History 367(101) Europe in Enlightenment

Instructor(s)

Term

1

Course Level

Undergraduate

Credits

3

Days Met

T
Tr

Course Times

3:30 pm to 5:00 pm

Description

Europe during the seventeenth and eighteenth centuries was in many ways the crucible of the modern world.  The secularization of society, the separation of church and state, representative democratic government, and science and technology’s impact on daily life can all be traced back to this time and place.  By taking this course, students will therefore be better able to understand and appreciate the world of the twenty-first century, its problems, and the possible solutions to those problems.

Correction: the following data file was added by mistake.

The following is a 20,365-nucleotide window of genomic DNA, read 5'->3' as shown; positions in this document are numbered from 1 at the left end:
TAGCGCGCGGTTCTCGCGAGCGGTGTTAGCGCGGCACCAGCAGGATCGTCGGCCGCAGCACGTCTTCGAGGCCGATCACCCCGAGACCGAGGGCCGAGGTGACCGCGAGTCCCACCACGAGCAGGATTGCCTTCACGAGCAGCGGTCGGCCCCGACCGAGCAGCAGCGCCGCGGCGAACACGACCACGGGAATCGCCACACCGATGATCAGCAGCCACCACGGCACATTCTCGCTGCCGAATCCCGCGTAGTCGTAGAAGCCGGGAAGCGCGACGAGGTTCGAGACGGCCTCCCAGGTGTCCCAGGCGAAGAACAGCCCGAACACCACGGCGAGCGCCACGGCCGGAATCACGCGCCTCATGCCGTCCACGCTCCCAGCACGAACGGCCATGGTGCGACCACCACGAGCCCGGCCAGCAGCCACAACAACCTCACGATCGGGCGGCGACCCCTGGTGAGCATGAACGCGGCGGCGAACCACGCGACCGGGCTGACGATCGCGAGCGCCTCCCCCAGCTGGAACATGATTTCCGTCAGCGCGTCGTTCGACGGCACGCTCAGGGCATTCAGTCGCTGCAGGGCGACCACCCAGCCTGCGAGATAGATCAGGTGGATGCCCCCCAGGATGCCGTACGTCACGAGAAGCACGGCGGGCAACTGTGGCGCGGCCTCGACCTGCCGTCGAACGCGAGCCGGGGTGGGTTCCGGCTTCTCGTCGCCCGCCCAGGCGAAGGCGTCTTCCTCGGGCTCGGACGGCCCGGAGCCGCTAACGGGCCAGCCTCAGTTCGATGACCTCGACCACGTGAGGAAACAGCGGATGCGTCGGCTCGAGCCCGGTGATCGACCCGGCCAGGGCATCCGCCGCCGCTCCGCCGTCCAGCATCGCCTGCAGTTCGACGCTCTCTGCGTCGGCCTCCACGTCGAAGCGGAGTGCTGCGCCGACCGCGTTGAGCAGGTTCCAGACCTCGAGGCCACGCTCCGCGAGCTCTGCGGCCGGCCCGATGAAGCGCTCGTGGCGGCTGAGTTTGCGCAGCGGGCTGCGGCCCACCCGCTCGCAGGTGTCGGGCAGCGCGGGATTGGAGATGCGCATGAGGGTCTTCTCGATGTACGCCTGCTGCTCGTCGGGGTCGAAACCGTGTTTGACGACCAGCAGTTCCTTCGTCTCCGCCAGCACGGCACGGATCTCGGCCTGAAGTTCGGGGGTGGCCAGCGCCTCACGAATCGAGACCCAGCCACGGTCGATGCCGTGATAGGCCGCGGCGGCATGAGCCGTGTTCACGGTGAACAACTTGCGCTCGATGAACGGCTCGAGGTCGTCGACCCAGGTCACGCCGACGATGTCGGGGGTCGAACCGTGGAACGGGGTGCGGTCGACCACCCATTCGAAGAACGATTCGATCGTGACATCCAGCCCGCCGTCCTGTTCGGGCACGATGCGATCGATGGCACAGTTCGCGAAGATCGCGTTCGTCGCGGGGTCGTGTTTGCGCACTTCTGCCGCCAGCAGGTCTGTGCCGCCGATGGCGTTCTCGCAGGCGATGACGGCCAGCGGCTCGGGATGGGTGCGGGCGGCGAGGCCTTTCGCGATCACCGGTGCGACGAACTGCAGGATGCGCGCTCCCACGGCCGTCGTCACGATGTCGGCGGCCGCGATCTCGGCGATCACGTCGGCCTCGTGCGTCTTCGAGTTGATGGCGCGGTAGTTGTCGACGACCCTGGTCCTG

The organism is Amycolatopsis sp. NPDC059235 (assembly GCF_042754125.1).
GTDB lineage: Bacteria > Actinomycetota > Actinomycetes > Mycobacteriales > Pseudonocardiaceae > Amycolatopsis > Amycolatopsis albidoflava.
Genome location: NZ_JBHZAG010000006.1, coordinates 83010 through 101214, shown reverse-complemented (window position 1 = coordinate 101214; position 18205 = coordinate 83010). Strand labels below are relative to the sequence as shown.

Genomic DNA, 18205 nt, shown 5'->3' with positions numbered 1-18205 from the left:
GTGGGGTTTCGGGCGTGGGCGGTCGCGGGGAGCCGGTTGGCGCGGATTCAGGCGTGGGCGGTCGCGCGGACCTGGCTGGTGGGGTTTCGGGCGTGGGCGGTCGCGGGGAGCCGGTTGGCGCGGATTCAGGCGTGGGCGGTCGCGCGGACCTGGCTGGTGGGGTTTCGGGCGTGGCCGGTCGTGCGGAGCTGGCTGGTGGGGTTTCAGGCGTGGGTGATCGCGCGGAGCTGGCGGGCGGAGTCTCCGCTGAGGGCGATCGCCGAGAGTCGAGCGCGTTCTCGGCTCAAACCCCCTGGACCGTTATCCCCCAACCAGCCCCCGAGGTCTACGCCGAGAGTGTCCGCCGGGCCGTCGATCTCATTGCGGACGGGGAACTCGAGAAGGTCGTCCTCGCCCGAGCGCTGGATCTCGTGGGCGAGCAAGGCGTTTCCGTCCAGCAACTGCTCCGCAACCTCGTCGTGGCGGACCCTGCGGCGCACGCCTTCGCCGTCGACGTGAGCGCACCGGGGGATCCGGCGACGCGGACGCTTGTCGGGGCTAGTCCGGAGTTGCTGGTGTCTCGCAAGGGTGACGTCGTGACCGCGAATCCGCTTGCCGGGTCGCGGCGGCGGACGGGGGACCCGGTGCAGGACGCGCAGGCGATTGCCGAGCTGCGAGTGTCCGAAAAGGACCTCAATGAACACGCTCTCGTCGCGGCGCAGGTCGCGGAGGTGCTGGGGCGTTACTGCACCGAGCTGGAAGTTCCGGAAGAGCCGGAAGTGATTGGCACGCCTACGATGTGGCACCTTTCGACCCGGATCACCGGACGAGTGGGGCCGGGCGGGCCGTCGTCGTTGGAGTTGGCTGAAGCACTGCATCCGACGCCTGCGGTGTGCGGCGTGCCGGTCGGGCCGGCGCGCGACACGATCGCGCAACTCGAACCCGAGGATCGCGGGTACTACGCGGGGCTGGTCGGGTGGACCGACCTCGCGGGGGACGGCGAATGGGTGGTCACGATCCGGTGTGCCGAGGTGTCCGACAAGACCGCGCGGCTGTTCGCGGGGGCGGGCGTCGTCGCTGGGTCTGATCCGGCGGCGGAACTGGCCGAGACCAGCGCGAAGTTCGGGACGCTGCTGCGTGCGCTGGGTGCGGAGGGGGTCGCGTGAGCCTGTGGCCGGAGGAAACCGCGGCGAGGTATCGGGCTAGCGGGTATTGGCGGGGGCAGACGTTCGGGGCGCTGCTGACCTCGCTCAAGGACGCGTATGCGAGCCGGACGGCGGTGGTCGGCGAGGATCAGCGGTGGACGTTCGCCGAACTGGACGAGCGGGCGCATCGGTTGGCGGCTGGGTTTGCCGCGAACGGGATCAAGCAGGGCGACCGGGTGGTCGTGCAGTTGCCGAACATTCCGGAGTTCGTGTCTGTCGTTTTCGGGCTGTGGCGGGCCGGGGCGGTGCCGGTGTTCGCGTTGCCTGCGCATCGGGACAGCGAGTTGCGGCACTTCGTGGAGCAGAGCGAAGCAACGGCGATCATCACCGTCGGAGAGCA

We will study the key events, individuals, and ideas in European history from the middle of the seventeenth century to the eve of the French Revolution.  We will pay particular attention to certain important developments, such as the rise of royal “absolutism” (we will also question the term’s validity and utility); the birth of an international system based on the balance of power; the theory and practice of mercantilism and the rise of the laissez-faire economy; the intellectual revolution that is known as the Enlightenment; the phenomenon of “enlightened absolutism”; and the origins of the French Revolution.  We will also study the darker side of this supposedly enlightened era by studying its outcasts, deviants, and criminals.